Laika's Documentation comes with separate sections for "Customizing" and "Extending" Laika. While the line between the two is naturally quite blurry, the distinction is mostly meant to be between these two scenarios:

This section deals with the latter scenario.

Transformation Phases

For a better understanding of the extension points listed below it is good to a have a rough idea about how a transformation in Laika is performed. It can be divided into 4 phases:

1) The parsing step. Text markup and template documents get parsed and translated into an internal AST. The AST is a generic abstraction of the document's structure and is not tied to any specific semantics of a particular input or output format.

2) The AST transformation. The original AST is only what each parser for the corresponding block or inline element can process locally, without access to other nodes or even other documents. One of the advantages of this design, apart from separation of concerns, is that parsers can run in parallel. As a consequence nodes like internal references or auto-numbered footnotes require further processing with access to a DocumentCursor that allows to access content from anywhere in the input tree.

3) Applying templates to markup documents. Since both are just AST structures, this step is merely a second AST transformation. The AST representing the markup document will be inserted into the node of the template AST that holds a reference to the content.

4) Rendering. As the last step the final AST obtained from the two previous transformation steps will get rendered to one or more output format. This is the only step specific to a particular output format, meaning the same AST structure obtained in 3) will get used as the input for the renderers of all formats.

The ExtensionBundle API

Hooks into the 4 transformation phases described above as well as other customization hooks can be used by implementing an ExtensionBundle. See ExtensionBundle for its API documentation.

The trait comes with empty default implementations for most of its properties, so that you only need to override the ones you intend to use.

object MyExtensions extends ExtensionBundle {

  override val docTypeMatcher: PartialFunction[Path, DocumentType] = ???

  // ... optionally other customizations

Such a bundle can then be passed to the transformer:

laikaExtensions := Seq(
val transformer = Transformer

You've probably already seen examples for specifying GitHubFlavor or SyntaxHighlighting extensions in this way. These are implementations of ExtensionBundle, too, and come bundled with the laika-core module.

The Theme API

Creating themes expands on the extension hooks provided by bundles and adds the capability of pre-populating the input tree with templates and styles. It allows to offer users ready-to-use rendering styles without the need to craft their own templates, CSS or JavaScript.

Laika also comes with a lightweight default theme called Helium, and in many cases just tweaking its settings might give you enough flexibility for achieving the desired look & feel. The theme comes with default styles for the three main output formats of Laika: web site, EPUB and PDF. Configuring Helium is covered in detail in the chapter Theme Settings.

If you need full control over all aspect of the design, see the chapter Creating Themes for instructions. The remainder of this chapter deals with the functionality of the ExtensionBundle API introduced above.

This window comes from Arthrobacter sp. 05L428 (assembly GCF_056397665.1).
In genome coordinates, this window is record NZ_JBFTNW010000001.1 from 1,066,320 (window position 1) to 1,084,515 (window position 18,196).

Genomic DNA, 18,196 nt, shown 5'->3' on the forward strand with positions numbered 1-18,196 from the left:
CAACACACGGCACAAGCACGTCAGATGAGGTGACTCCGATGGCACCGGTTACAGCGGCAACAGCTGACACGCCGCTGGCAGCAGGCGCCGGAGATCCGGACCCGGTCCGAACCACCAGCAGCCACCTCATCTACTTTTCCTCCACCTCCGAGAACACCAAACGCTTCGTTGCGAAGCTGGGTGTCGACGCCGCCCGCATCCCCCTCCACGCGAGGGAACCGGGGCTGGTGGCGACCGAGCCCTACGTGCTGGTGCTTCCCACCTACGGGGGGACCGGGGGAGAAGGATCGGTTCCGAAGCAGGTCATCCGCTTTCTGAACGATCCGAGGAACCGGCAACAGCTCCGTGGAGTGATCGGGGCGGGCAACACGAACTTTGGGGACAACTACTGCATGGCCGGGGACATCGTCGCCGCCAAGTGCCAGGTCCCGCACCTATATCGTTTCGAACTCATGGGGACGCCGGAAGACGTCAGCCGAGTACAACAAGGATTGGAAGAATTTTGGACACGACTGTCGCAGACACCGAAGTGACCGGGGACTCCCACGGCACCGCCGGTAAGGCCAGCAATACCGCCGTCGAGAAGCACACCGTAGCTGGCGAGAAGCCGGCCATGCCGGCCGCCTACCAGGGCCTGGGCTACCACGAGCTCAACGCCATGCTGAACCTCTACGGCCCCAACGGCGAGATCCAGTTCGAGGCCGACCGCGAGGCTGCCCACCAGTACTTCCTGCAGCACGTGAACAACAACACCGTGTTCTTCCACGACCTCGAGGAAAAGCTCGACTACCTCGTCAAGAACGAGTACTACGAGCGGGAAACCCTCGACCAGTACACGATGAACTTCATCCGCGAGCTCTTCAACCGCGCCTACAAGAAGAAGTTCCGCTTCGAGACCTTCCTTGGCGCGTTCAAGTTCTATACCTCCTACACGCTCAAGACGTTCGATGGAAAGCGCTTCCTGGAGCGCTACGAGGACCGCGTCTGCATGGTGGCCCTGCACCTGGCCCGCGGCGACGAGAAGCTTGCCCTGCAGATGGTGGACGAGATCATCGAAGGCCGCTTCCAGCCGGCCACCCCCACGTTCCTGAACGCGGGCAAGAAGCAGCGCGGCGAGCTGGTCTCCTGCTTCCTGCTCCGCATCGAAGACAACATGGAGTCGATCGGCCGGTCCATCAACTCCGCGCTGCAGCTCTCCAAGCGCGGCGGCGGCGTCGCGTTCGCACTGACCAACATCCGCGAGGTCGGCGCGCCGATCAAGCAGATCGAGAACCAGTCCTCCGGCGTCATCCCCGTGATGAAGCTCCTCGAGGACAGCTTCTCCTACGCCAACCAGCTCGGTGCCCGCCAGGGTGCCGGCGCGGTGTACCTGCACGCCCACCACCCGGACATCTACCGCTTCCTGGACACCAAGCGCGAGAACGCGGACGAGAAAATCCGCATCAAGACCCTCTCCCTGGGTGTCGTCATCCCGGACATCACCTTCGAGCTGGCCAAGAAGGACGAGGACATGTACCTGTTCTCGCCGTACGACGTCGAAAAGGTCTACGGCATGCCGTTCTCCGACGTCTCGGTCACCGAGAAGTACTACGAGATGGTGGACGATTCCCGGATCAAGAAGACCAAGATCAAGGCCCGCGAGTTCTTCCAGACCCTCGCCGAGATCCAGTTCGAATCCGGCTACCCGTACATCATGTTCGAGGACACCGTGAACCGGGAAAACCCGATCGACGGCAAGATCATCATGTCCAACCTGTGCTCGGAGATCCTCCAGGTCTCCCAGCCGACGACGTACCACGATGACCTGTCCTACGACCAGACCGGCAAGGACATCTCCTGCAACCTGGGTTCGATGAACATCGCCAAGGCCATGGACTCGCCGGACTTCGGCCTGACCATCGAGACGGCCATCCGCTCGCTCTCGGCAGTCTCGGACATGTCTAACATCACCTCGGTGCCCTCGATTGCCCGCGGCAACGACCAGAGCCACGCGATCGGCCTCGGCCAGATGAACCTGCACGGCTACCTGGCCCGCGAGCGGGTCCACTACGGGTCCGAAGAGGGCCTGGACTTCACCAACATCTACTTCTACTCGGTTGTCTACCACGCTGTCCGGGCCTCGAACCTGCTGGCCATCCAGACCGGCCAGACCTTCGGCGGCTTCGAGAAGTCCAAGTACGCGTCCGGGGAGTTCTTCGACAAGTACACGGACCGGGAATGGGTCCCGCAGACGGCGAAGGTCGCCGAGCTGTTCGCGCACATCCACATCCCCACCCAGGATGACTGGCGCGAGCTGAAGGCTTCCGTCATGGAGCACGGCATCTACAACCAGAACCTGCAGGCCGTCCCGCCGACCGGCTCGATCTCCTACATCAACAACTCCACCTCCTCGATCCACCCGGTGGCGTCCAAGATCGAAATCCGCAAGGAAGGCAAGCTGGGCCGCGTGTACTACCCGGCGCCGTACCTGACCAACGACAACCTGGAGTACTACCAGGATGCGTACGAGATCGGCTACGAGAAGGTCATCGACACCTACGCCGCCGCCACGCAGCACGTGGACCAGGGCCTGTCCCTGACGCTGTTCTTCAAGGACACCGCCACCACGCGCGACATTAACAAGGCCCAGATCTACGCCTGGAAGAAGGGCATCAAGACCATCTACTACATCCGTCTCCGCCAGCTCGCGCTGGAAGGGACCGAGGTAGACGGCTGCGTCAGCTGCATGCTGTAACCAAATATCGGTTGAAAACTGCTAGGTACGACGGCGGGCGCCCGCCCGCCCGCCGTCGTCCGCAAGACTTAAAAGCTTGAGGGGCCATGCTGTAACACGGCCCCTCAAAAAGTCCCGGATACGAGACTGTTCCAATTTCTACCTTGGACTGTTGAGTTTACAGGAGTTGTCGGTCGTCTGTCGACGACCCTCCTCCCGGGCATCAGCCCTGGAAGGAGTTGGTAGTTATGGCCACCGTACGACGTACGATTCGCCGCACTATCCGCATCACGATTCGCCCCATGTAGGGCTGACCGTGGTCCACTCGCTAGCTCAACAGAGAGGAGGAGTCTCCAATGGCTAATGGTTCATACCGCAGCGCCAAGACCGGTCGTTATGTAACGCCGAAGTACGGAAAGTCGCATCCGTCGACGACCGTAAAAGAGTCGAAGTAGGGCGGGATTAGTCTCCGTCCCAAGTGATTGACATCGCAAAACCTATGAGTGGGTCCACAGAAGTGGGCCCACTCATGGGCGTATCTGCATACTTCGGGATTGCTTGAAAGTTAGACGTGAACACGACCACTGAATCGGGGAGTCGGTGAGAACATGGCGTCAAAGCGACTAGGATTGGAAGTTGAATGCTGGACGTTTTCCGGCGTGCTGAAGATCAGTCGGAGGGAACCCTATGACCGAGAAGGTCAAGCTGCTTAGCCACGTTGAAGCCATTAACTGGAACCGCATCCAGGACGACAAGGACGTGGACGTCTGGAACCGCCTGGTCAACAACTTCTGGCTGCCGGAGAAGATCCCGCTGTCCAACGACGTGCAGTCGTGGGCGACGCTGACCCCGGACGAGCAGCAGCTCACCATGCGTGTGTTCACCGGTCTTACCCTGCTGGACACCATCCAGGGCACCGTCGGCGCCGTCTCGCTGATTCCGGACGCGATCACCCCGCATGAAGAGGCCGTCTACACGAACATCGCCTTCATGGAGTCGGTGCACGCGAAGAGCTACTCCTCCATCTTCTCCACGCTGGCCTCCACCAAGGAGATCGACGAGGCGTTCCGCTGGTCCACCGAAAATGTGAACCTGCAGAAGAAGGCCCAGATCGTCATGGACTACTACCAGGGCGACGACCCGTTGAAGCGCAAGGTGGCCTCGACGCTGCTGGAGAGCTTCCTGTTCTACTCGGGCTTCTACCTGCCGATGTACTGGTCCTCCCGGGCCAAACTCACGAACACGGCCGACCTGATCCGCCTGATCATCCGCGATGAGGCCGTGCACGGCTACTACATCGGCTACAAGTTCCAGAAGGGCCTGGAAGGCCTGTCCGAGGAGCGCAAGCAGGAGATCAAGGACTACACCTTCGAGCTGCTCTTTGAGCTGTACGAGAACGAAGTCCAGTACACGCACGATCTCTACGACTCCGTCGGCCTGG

Extending Markup Syntax

Laika offers two major options for extending the native syntax of a text markup language:

Technically directives hook into phase 2 of a transformation while parser extensions live in phase 1. Parsing of directives is performed by Laika's built-in parsers as they all have a common syntax. A directive implementation is then invoked during AST transformation, receiving all the attributes and body elements the user specified to produce a new AST node to insert.

Additional Syntax Highlighters

Laika has its own built-in syntax highlighters (based on its parser combinators). See Syntax Highlighting for a list of languages supported out of the box.

If you want to use a language that is not supported yet, you can either decide to use an external tool like highlight.js for this task (Laika renders code elements with attributes compatible with that tool) or write your own implementation for Laika's highlighters.

If you look at the existing implementations, you'll notice that some of them are almost purely declarative, as the library provides a set of building blocks for parsing the most common literal formats or comments.

But in most cases you'd also need to get familiar with Laika's Parser Combinators. See Adding Syntax Highlighters for more details.

Additional Markup or Output Formats

Apart from extending or customizing existing markup or output formats, you can also add support for additional formats. If you want to support a different text markup language like ASCIIDoc or Textile, or if you want to produce Word output or slide formats, you can implement a MarkupFormat or RenderFormat as shown in New Markup or Output Formats.

Customization Hooks

Two of the most commonly used hooks in the ExtensionBundle API are described in the "Customizing Laika" section of the manual:

There are two further hooks that drive more low-level functionality:

Replacing Internal Parsers

Laika does not only come with parsers for supported text markup languages. It uses additional parsers for its HOCON configuration support, for parsing templates and for its "CSS for PDF" functionality.

Although probably the least likely extension point you need to use, these three parsers can all be replaced by implementing the respective properties in the ParserBundle API: configProvider, templateParser and styleSheetParser. Such a bundle can then be declared in an ExtensionBundle with the parsers property.